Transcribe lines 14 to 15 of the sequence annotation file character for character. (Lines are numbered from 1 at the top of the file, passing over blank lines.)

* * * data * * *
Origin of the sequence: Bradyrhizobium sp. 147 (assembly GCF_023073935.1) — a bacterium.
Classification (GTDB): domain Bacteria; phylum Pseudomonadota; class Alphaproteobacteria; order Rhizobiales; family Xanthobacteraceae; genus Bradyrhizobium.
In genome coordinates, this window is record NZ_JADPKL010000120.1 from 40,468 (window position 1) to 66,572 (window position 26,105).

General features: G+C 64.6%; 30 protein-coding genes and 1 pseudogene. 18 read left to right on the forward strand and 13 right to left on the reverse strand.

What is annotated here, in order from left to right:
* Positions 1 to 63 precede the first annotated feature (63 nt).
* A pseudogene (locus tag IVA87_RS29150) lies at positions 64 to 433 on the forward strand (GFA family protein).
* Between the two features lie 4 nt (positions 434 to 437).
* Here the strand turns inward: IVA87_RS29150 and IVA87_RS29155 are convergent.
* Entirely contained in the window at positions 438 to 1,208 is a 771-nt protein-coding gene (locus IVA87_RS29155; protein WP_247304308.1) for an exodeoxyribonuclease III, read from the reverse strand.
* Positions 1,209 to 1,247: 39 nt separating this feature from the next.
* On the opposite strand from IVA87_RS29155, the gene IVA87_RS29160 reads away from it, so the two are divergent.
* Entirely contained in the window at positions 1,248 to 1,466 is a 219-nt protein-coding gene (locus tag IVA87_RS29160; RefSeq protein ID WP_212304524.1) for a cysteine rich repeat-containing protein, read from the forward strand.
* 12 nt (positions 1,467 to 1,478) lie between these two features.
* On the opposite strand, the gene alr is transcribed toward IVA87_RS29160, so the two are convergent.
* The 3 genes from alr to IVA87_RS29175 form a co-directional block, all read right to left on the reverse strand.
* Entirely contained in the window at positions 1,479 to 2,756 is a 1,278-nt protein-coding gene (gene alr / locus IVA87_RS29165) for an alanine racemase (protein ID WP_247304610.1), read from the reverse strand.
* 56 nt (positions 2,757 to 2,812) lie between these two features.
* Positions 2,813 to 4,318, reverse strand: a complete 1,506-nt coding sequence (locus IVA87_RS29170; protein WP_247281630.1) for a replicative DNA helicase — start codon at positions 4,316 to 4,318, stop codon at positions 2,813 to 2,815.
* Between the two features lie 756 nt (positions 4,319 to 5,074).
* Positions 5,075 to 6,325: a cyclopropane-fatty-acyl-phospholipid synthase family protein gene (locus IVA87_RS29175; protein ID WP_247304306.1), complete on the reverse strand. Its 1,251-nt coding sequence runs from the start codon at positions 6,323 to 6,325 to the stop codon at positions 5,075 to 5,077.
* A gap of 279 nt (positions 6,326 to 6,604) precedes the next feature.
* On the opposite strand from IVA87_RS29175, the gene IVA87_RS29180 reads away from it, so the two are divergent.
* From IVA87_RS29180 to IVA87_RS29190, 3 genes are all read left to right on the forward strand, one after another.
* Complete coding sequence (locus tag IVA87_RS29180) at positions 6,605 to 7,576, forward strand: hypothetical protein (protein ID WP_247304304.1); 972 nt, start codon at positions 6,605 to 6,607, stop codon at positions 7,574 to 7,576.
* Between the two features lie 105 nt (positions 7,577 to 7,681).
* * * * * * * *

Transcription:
* 12 nt (positions 1,467 to 1,478) lie between these two features.
* On the opposite strand, the gene alr is transcribed toward IVA87_RS29160, so the two are convergent.